Cadmium (Cd) and elevated temperatures are common stressors in estuarine and coastal environments. Elevated temperature can sensitize estuarine organisms to the toxicity of metals such as Cd and vice versa, but the physiological mechanisms of temperature-Cd interactions are not well understood. We tested a hypothesis that interactive effects of elevated temperature and Cd stress involve Cd-induced reduction of the aerobic scope of an organism thereby narrowing the thermal tolerance window of oysters. We determined the effects of prolonged Cd exposure (50μgCdl-1for 30 days) on the upper critical temperature of aerobic metabolism (assessed by accumulation of anaerobic end products l-alanine, succinate and acetate), cellular energy status (assessed by the tissue levels of adenylates, phosphagen/aphosphagen and glycogen and lipid reserves) and oxidative damage during acute temperature rise (20-36°C) in the eastern oysters Crassostrea virginica. The upper critical temperature (TcII) was shifted to lower values (from 28 to 24°C) in Cd-exposed oysters in spring and was lower in both control and Cd-exposed groups in winter (24 and <20°C, respectively). This indicates a reduction of thermal tolerance of Cd-exposed oysters associated with a decrease of the aerobic scope of the organism and early transition to partial anaerobiosis. Acute warming had no negative effects on tissue energy reserves or parameters of cellular energy status of oysters (except a decrease in adenylate content at the extreme temperature of 36°C) but led to an increase in oxidative lesions of proteins at extreme temperatures. These data show that transition to partial anaerobiosis (indicated by the accumulation of anaerobic end products) is the most sensitive biomarker of temperature-induced transition to energetically non-sustainable state in oysters, whereas disturbances in the cellular energy status (i.e. decline in adenylate and phosphagen levels) and oxidative stress ensue at considerably higher temperatures, nearing the lethal range. This study indicates that long-term exposure of oysters to environmentally relevant levels of Cd may increase their sensitivity to elevated temperatures during seasonal warming and/or the global climate change in polluted estuaries. © 2015 Elsevier B.V.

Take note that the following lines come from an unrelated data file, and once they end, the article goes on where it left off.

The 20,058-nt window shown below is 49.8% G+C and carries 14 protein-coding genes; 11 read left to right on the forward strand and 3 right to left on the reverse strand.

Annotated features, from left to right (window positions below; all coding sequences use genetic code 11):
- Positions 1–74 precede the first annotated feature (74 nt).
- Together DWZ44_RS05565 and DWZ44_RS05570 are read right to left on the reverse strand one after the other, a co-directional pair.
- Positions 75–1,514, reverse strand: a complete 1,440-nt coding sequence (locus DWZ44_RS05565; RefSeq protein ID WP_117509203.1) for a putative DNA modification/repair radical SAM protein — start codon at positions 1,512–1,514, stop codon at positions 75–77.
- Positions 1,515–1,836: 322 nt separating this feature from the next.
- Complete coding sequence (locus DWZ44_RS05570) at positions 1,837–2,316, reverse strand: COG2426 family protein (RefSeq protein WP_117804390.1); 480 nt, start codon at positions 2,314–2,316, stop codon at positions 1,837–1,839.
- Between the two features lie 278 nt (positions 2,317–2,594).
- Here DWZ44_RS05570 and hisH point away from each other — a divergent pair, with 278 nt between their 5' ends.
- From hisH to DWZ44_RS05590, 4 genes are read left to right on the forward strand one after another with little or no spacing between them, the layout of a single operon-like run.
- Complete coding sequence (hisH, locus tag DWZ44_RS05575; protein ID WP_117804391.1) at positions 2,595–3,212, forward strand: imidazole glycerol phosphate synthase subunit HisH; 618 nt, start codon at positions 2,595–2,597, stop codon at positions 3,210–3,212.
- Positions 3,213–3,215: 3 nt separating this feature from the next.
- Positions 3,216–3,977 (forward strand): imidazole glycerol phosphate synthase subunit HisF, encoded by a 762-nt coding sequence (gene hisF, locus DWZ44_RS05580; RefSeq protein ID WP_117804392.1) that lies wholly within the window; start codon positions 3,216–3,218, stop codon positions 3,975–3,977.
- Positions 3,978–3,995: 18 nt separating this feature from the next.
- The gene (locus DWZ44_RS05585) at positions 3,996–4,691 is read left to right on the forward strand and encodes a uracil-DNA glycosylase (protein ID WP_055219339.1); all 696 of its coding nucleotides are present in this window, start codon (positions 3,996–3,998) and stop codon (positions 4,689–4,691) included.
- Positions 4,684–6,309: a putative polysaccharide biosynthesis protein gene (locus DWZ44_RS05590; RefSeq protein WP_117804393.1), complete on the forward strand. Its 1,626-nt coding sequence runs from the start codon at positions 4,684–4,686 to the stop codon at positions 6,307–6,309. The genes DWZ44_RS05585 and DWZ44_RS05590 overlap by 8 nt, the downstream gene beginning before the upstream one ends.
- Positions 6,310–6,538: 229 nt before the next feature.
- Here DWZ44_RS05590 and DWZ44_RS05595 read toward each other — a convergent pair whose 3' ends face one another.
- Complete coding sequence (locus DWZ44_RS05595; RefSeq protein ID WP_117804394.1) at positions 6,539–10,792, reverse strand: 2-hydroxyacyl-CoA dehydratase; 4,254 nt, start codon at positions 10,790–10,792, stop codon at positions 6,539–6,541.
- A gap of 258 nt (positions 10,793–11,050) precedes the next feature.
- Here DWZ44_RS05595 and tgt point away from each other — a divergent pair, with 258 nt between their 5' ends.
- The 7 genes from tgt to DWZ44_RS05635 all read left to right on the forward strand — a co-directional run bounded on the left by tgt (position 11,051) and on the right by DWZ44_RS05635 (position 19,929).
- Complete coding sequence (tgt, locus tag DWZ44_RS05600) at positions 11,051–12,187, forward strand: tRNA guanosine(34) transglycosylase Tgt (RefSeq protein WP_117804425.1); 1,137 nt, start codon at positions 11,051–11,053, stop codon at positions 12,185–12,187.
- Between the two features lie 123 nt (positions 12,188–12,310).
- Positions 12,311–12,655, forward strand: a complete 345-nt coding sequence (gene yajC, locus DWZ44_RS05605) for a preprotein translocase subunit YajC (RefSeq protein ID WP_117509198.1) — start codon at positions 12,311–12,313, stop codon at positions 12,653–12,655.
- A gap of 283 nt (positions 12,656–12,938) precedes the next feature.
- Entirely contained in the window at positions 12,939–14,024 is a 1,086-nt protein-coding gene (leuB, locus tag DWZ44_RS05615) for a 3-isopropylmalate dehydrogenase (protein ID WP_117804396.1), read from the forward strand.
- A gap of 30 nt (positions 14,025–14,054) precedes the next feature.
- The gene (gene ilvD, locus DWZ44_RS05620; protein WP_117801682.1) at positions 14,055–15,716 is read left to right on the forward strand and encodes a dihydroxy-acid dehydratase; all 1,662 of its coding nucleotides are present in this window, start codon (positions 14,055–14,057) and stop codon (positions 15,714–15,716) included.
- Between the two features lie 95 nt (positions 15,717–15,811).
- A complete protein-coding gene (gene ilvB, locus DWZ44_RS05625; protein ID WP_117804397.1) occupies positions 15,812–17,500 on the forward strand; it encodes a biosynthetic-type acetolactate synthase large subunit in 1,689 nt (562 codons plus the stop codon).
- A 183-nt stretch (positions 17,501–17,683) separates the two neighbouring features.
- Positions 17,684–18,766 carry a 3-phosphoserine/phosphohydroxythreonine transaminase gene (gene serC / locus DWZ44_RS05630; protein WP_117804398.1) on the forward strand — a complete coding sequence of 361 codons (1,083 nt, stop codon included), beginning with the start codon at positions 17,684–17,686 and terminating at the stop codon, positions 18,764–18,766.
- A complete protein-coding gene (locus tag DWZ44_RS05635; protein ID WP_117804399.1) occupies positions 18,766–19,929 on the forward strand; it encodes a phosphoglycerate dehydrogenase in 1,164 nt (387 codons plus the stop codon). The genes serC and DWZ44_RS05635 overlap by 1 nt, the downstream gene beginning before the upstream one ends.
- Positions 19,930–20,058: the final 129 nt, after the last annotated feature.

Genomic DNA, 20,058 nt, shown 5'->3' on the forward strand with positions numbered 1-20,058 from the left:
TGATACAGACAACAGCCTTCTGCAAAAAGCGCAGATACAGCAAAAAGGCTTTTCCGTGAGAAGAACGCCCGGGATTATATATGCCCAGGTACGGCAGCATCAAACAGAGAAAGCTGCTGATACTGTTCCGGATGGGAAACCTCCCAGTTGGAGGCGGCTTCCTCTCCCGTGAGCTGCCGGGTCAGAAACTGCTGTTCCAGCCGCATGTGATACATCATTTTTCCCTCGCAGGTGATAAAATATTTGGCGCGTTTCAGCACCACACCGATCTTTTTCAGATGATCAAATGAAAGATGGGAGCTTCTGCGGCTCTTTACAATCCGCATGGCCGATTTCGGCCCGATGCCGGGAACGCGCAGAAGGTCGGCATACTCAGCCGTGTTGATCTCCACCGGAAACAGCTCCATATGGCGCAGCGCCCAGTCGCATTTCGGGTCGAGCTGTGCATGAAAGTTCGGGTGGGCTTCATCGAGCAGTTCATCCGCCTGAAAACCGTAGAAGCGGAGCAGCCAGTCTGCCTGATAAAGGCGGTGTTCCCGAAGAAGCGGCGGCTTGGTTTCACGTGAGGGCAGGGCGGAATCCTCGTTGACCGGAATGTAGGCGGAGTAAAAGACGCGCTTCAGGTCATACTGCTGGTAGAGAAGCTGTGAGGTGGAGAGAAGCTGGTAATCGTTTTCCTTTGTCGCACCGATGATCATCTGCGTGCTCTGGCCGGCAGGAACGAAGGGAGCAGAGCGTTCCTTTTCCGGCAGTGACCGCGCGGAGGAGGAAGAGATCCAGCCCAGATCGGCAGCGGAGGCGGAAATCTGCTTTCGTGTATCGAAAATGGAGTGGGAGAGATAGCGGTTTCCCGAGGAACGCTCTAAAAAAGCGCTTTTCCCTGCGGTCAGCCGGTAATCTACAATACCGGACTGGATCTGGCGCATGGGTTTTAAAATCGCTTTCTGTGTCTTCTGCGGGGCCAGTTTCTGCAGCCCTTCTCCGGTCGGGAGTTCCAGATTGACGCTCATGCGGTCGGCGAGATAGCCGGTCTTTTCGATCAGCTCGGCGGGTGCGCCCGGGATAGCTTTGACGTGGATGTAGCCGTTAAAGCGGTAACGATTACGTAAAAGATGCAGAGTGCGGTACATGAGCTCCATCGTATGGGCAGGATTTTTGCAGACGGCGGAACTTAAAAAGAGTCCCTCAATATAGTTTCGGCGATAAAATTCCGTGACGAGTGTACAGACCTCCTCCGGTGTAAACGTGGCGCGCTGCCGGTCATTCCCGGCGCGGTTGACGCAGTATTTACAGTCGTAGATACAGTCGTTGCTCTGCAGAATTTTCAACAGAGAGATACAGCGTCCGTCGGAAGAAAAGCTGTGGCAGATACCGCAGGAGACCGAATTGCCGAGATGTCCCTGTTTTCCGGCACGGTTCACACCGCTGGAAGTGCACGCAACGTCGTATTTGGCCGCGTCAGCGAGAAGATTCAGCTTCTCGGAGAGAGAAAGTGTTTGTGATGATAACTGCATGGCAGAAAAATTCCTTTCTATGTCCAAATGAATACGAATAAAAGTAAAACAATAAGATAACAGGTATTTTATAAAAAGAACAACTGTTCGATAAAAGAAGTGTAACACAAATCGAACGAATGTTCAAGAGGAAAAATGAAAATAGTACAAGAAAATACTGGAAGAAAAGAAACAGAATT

Elithorp Jr. J.A.,Great Basin College